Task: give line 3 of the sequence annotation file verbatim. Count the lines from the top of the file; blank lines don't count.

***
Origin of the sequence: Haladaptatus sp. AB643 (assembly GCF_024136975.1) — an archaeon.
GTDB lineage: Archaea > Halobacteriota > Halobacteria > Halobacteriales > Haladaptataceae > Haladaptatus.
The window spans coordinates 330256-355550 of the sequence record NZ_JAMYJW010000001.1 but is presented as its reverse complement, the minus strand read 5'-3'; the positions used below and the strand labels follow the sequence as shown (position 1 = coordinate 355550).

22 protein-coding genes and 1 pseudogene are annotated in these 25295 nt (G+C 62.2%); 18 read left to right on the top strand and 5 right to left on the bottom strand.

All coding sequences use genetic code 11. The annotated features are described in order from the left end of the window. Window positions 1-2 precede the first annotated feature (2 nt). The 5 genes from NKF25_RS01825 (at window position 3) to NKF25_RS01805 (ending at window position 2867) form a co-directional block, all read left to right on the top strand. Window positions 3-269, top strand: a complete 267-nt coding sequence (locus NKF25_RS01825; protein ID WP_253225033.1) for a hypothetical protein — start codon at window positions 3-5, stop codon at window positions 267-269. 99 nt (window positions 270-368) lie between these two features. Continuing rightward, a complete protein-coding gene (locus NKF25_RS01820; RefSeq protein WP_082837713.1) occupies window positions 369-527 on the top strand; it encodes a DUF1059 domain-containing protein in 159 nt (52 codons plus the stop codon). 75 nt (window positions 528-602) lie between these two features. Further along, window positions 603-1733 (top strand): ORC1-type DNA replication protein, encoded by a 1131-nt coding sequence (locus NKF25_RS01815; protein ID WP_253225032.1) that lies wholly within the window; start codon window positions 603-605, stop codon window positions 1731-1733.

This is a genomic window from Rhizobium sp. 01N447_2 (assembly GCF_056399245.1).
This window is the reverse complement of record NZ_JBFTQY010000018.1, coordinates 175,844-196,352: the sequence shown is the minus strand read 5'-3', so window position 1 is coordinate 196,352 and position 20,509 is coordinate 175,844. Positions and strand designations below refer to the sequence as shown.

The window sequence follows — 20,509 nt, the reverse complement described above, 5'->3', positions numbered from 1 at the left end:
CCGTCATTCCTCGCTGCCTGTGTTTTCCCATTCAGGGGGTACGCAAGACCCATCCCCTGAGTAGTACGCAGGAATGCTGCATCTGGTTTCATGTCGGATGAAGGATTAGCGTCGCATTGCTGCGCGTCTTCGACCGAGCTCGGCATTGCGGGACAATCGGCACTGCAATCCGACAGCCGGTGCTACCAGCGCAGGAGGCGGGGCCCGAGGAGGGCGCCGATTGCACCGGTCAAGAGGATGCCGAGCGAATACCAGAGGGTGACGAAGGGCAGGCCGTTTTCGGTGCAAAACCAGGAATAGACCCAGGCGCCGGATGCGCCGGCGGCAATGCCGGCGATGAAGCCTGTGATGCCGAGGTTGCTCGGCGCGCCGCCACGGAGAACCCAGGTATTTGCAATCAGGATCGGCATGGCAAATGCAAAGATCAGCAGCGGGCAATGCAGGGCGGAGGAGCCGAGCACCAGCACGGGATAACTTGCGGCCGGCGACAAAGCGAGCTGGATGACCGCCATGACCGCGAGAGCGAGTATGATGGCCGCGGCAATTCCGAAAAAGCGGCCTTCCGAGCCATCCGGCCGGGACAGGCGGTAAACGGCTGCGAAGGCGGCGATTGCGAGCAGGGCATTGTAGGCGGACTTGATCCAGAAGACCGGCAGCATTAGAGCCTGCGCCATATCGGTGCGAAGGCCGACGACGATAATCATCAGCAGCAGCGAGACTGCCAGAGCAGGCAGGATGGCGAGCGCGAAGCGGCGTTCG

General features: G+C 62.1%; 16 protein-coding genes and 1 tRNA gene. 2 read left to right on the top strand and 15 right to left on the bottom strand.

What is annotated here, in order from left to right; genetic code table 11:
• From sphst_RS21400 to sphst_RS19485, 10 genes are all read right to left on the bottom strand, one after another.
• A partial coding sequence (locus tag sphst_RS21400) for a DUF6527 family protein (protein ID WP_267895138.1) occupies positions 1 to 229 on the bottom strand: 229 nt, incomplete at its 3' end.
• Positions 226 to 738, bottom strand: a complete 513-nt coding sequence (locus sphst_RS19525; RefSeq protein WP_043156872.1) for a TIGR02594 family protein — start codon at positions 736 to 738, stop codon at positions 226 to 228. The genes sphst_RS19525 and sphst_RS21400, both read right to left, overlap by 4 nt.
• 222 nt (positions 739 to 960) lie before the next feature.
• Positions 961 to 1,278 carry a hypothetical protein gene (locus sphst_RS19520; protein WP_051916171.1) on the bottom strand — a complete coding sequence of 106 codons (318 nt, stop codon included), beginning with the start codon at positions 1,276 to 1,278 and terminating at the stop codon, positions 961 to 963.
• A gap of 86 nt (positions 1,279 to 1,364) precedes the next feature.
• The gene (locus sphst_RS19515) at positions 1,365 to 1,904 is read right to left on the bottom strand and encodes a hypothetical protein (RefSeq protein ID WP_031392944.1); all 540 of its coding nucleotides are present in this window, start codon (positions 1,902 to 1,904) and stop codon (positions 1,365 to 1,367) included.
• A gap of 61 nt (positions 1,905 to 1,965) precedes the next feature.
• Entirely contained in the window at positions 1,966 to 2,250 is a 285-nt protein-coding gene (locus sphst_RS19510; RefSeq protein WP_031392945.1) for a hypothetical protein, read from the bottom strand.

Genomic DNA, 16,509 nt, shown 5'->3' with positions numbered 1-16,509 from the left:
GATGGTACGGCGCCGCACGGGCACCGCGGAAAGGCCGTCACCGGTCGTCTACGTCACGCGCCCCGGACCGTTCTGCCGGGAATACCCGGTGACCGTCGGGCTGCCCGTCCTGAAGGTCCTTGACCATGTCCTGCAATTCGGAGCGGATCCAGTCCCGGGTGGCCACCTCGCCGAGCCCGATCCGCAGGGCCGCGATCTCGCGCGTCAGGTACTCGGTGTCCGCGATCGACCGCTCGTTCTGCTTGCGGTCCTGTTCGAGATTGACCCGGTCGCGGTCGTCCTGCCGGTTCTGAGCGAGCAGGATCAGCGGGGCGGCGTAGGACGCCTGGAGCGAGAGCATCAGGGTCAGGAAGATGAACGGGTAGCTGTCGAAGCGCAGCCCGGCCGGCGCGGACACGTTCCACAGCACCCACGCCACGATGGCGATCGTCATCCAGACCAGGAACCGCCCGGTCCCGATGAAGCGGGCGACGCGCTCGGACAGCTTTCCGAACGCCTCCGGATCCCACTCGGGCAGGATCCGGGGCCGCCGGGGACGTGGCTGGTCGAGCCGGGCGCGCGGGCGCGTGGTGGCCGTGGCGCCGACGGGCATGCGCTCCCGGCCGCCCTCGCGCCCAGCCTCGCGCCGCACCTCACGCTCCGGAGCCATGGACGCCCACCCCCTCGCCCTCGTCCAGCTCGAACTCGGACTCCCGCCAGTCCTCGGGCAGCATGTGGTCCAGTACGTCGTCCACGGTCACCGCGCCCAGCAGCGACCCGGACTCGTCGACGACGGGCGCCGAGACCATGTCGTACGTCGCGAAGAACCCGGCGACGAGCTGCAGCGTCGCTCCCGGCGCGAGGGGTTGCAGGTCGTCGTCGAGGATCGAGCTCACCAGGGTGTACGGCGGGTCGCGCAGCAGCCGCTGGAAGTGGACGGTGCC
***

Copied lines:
The window spans coordinates 330256-355550 of the sequence record NZ_JAMYJW010000001.1 but is presented as its reverse complement, the minus strand read 5'-3'; the positions used below and the strand labels follow the sequence as shown (position 1 = coordinate 355550).